Until 1860, the year in which Barcelona finally broke out from behind its city walls, the city extended no further than the hexagon of the 15th century enclosure ( the present-day Casc Antic) that lies between these streets: the Rondes de Sant Pau, de Sant Antoni, d'Universitat, and de Sant Pere, the Passeig de Lluís Companys, the Avinguda Marquès de l'Argentera, which continues as the Passeig Colom, and the Avinguda del Paral.lel. The only wide street at the heart of the city was La Rambla, an old stream whose name derives from the Arabic "ramla" meaning "sandy ground".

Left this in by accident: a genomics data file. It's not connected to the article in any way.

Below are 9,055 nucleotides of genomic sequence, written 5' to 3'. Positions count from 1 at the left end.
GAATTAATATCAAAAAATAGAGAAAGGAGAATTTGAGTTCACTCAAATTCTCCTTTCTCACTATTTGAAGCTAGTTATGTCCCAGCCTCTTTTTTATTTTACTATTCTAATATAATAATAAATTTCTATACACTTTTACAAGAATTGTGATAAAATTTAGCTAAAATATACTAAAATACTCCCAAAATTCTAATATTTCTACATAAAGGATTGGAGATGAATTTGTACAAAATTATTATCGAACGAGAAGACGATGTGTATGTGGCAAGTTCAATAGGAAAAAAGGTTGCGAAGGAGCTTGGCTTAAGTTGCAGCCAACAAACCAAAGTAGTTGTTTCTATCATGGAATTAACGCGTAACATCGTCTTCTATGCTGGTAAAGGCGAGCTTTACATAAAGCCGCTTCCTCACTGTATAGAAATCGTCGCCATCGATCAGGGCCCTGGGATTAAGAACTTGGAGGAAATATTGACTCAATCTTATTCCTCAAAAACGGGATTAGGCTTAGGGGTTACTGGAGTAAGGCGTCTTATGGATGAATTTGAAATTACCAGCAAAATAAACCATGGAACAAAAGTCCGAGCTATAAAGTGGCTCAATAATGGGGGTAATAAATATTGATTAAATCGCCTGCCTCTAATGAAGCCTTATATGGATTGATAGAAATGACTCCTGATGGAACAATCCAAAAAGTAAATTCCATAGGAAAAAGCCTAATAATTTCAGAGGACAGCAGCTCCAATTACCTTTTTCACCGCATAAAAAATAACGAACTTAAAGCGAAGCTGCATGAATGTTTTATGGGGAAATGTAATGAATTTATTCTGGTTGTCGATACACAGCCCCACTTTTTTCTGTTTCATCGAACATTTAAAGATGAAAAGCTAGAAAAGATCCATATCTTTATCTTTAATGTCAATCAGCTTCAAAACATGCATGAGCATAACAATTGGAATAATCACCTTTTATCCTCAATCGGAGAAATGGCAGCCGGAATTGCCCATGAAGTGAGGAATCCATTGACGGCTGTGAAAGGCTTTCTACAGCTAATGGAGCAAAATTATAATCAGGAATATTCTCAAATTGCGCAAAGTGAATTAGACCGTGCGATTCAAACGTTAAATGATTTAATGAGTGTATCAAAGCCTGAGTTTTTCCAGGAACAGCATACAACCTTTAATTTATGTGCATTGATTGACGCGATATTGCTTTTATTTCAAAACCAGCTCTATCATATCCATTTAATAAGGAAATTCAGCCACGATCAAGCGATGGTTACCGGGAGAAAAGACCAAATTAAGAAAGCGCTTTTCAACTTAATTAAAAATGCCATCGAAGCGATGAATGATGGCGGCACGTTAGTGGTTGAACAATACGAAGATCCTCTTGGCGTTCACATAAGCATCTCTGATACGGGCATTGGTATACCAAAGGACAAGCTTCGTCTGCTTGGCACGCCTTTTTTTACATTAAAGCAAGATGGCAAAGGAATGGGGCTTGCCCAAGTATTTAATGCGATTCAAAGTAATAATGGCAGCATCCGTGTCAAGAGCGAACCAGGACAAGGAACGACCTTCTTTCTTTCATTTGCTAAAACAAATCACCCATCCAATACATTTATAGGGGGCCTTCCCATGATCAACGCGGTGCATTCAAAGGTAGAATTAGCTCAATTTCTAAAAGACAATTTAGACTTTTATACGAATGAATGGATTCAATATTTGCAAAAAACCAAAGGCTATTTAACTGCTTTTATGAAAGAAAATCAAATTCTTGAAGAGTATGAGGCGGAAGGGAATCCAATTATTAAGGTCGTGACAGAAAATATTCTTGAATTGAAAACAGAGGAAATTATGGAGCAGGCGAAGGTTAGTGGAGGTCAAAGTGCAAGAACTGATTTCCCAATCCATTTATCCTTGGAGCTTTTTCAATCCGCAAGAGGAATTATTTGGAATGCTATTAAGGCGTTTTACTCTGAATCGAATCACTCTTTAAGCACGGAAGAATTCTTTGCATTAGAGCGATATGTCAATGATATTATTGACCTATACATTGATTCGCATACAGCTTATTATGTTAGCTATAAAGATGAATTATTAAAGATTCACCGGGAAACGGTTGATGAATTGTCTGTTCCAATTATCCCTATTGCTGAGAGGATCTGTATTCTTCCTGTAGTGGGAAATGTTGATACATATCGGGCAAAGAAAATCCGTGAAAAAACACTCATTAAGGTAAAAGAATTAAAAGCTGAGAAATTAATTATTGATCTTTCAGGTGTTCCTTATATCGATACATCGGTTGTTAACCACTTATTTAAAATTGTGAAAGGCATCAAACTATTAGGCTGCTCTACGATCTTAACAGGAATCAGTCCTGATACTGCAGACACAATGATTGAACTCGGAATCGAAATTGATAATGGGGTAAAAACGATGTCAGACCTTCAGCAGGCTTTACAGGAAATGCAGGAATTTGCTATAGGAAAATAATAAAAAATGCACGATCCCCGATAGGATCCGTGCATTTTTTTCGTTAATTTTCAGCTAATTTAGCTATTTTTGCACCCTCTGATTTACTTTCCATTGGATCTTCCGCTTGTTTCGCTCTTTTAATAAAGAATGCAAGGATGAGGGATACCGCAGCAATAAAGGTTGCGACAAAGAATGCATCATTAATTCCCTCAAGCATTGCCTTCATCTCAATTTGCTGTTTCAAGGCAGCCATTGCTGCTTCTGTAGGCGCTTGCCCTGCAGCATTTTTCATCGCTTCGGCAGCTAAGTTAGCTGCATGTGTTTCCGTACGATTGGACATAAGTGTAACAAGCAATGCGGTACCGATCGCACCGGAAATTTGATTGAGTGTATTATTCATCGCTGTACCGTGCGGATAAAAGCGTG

From upper end, which runs into the Plaça Catalunya, to the lower end below the monument to Columbus, this unique street in fact bears five different names, each describing a section of the street: first, there is La Rambla de Canaletes, a name used by the people of Barcelona because of the Font de les Canaletes fountain, found there since ancient times. Folk tradition has it that anyone who drinks from this fountain will subsequently keep returning to Barcelona. The next section of La Rambla is known as La Rambla dels Estudis, after the mid-15th century building of that name, the Estudi General or Universitat. This university in Barcelona was suppressed by Philip V and the building used as a barracks. In 1843 it was demolished. If you continue down toward the sea you will enter the stretch known as La Rambla de les Flors, the only place in 19th-century Barcelona that flowers were sold and which even today preserves its that old special charm. Next comes La Rambla del Centre, also known as La Rambla dels Caputxins, because of the old house of Capuchin friars there. And finally, there is the stretch of La Rambla called La Rambla de Santa Mònica, giving access to the port, called after the parish church there which previously had been the religious house of the Agustins Descalços (Barefoot Augustinian order).
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